While USAT doesn’t specifically mention it, another reason countries aren’t lining up to help out might be the failure to uncover weapons of mass destruction in Iraq—a leading reason the war was launched in the first place. Everybody stuffs word of British Prime Minister Tony Blair’s “victory lap” in Iraq yesterday, but as the WP notes, he’s facing allegations back home that his office “hyped intelligence claims” indicating that Saddam Hussein was in possession of the aforementioned weapons. The paper cites a BBC report yesterday that claims British intelligence officials were displeased with a dossier produced by Blair’s office last year that claimed Saddam had weapons of mass destruction ready for use within 45 minutes. The BBC, citing unnamed sources, says intelligence agencies there were skeptical about the claim from the start, since it came from a “dubious informant.” Will President Bush face similar attacks from Democrats heading into next year’s election?

Meanwhile, the LAT reports that the same neoconservatives who advocated a “regime change” in Iraq have turned their attentions toward Iran with the same goal. Only this time, not everyone—the State Department, CIA, and National Security Council, among them—is buying it. The split is more intense this time “for the simple reason that everyone basically agreed on the need for regime change in Iraq,” an unnamed “well-placed U.S. official” tells the paper. “The differences were over how and when it was achieved and what role the international community played. On Iran, the debate is much more fundamental. It’s whether there should be regime change at all.”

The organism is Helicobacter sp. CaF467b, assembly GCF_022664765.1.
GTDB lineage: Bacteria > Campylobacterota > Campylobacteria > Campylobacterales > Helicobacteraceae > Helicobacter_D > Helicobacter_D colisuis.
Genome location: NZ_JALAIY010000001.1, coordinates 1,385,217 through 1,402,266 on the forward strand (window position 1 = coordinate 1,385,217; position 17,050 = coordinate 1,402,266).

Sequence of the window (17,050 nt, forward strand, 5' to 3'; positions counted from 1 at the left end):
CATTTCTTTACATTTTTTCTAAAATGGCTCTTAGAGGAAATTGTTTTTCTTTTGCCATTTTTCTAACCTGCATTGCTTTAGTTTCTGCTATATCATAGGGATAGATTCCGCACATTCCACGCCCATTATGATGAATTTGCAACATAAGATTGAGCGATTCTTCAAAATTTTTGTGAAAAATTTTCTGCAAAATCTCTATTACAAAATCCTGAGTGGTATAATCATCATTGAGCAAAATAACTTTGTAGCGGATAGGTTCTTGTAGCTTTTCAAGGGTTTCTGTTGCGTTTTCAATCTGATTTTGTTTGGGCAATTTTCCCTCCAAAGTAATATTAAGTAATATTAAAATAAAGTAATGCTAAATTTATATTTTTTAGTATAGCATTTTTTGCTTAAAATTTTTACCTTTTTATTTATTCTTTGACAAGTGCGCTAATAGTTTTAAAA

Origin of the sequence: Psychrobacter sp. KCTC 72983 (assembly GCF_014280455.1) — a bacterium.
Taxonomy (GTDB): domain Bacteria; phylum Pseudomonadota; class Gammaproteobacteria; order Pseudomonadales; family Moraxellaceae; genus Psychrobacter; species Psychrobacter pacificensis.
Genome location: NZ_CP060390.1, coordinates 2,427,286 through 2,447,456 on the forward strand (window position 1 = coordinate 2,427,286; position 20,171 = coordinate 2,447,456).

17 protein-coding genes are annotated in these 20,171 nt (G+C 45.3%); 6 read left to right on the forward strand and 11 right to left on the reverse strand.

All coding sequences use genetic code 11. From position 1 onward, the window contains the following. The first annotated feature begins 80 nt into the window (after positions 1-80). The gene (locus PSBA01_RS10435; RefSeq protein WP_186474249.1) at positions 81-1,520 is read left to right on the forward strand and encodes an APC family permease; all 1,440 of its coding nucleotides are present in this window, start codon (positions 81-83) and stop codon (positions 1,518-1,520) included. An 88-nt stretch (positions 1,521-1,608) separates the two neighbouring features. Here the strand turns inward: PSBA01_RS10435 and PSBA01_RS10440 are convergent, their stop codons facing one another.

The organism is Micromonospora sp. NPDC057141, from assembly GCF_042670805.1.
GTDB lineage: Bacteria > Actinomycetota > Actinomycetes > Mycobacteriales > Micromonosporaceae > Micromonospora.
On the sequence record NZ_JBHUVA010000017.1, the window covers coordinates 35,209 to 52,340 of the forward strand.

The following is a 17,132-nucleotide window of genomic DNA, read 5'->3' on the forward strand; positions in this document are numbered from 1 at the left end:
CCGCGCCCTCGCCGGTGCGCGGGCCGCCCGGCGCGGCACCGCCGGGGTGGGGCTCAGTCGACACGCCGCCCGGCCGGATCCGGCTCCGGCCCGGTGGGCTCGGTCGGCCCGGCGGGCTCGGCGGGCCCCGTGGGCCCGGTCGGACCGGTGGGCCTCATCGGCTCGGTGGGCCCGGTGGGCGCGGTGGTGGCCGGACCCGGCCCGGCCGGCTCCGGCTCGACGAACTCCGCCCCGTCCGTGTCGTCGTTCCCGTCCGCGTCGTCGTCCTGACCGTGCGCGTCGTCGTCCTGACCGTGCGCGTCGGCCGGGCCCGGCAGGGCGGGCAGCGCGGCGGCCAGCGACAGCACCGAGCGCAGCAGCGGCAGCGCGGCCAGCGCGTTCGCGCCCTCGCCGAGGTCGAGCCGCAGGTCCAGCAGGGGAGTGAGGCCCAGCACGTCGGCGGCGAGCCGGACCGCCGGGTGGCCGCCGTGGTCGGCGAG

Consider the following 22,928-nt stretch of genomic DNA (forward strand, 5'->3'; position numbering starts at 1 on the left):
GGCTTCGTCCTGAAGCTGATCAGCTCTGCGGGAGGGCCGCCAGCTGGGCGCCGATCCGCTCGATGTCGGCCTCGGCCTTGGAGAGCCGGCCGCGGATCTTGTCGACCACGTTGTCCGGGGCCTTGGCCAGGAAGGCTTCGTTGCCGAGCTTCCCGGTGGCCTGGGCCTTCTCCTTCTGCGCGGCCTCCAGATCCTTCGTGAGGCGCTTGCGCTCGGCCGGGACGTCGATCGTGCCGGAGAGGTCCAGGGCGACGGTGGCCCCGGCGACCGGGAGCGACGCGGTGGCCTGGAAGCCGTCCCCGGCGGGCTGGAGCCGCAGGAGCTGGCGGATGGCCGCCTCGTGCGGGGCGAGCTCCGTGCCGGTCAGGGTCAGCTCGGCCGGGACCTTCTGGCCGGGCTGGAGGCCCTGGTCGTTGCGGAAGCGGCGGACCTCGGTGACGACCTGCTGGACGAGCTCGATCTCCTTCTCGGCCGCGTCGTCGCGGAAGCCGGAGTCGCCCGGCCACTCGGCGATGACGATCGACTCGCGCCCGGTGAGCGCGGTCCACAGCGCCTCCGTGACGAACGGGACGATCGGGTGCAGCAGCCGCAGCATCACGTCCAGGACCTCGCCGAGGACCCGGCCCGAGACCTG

In Jerusalem, both the Israelis and Palestinians put a happy spin to yesterday’s talks, but the papers pick up on the fact that the two sides still have yet to begin debating the most difficult obstacles that stand to impede the “road map.” Among the subjects yet to be broached, according to the NYT: the Palestinian collection of illegal weapons and Israeli restraint of settlements in the West Bank and Gaza Strip. In one compromise, Sharon yesterday agreed to release an undisclosed number of Palestinian detainees, though it’s unclear when it might actually happen. According to the LAT, the list includes Ahmad abu Sukar, the oldest and perhaps best-known Palestinian detainee. It’s a big deal because the Israelis have been refusing to release him for years.